This publication contains general information only and is based on the experiences and research of the author. The author is not, by means of this publication, rendering business, legal advice, or other professional advice or services. This publication is not a substitute for such legal advice or services, nor should it be used as a basis for any decision or action that may affect your business. Before making any decision or taking any action that may affect your business, you should consult a qualified legal advisor. The author, his affiliates, and related entities shall not be responsible for any loss sustained by any person or entity that relies on this publication. The Author gives his permission to link, post, distribute, or reference this article for any lawful purpose, provided attribution is made to the author. The author can be reached at tfox@tfoxlaw.com.

© Thomas R. Fox, 2014

February 25, 2014

Tales From the Crypt: Tale 2-Tough Choices for Tough Cookies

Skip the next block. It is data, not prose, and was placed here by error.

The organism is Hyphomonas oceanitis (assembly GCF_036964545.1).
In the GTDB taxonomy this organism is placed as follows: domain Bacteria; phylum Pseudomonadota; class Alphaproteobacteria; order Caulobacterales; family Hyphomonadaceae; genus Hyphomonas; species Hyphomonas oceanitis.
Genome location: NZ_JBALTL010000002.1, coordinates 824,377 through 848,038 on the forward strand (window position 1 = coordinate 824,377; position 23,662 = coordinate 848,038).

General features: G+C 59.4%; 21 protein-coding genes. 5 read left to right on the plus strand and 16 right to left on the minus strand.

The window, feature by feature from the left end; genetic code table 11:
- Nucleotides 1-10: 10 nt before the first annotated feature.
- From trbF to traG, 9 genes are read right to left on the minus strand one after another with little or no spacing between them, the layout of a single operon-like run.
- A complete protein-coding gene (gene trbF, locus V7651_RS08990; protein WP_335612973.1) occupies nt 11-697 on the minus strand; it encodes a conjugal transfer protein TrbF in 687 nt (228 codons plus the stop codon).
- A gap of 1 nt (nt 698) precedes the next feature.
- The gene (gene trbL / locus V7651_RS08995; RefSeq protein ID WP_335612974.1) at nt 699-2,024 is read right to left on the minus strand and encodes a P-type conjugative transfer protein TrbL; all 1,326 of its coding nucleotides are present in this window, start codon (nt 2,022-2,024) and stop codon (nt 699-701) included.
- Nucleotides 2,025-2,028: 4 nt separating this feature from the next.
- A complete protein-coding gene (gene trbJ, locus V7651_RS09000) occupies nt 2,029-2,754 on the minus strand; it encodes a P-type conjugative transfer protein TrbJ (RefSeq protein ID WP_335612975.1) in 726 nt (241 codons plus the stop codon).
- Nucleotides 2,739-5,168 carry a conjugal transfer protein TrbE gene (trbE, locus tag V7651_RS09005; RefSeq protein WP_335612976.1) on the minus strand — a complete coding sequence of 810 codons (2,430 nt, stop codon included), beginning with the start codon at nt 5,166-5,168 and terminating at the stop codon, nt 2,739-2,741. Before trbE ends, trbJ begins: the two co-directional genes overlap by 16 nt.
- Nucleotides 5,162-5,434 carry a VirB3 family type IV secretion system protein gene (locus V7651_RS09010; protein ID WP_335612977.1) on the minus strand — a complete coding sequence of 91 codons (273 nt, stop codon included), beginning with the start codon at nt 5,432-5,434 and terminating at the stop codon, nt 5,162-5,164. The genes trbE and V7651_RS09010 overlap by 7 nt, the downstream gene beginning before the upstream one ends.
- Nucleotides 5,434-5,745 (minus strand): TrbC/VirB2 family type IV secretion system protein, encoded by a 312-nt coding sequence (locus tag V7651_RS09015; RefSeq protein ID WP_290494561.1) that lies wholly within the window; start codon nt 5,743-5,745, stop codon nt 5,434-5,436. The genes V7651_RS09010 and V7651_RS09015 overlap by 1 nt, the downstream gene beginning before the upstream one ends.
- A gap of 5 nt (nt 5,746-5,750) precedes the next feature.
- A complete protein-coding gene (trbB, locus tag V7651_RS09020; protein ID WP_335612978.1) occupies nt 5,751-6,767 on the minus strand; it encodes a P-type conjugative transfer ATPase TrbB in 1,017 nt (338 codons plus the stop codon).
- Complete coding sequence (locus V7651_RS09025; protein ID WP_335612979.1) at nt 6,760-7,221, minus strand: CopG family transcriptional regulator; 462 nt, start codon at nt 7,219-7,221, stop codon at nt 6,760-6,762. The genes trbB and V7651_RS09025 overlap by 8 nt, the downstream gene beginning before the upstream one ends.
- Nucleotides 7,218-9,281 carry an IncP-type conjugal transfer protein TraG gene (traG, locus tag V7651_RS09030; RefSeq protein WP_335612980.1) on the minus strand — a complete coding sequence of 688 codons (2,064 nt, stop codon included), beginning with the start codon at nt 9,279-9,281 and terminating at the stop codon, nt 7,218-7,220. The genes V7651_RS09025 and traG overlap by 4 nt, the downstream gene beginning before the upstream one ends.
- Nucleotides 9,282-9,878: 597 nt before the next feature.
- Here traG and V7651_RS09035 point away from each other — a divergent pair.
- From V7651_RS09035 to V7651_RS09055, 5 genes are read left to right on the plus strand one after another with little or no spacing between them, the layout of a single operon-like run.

Tales from the CryptEd. Note-today we continue our ‘Tales from the Crypt” series, which is penned by a couple of anonymous compliance practitioners who will write about some of the real world experiences that they have encountered. I hope that you will not only enjoy but find useful in addressing some compliance and ethics issues that you may face in your job.

Tough Cookie 1 has spent the more than half of her 20+ legal career working in the Integrity and Compliance field, and has been the architect of award-winning and effective ethics and compliance programs at both publicly traded and privately held companies.  Tough Cookie 2 is a Certified Internal Auditor and CPA who has faced ethical and compliance challenges in a variety of industries and geographies and recently led a global internal audit team. Our series “Tales from the Crypt: Tough Choices for Tough Cookies” are drawn largely from real life experiences on the front line of working in Integrity & Compliance, and personal details have been scrubbed to protect, well, you know, just about everyone… 

Do As You’re Told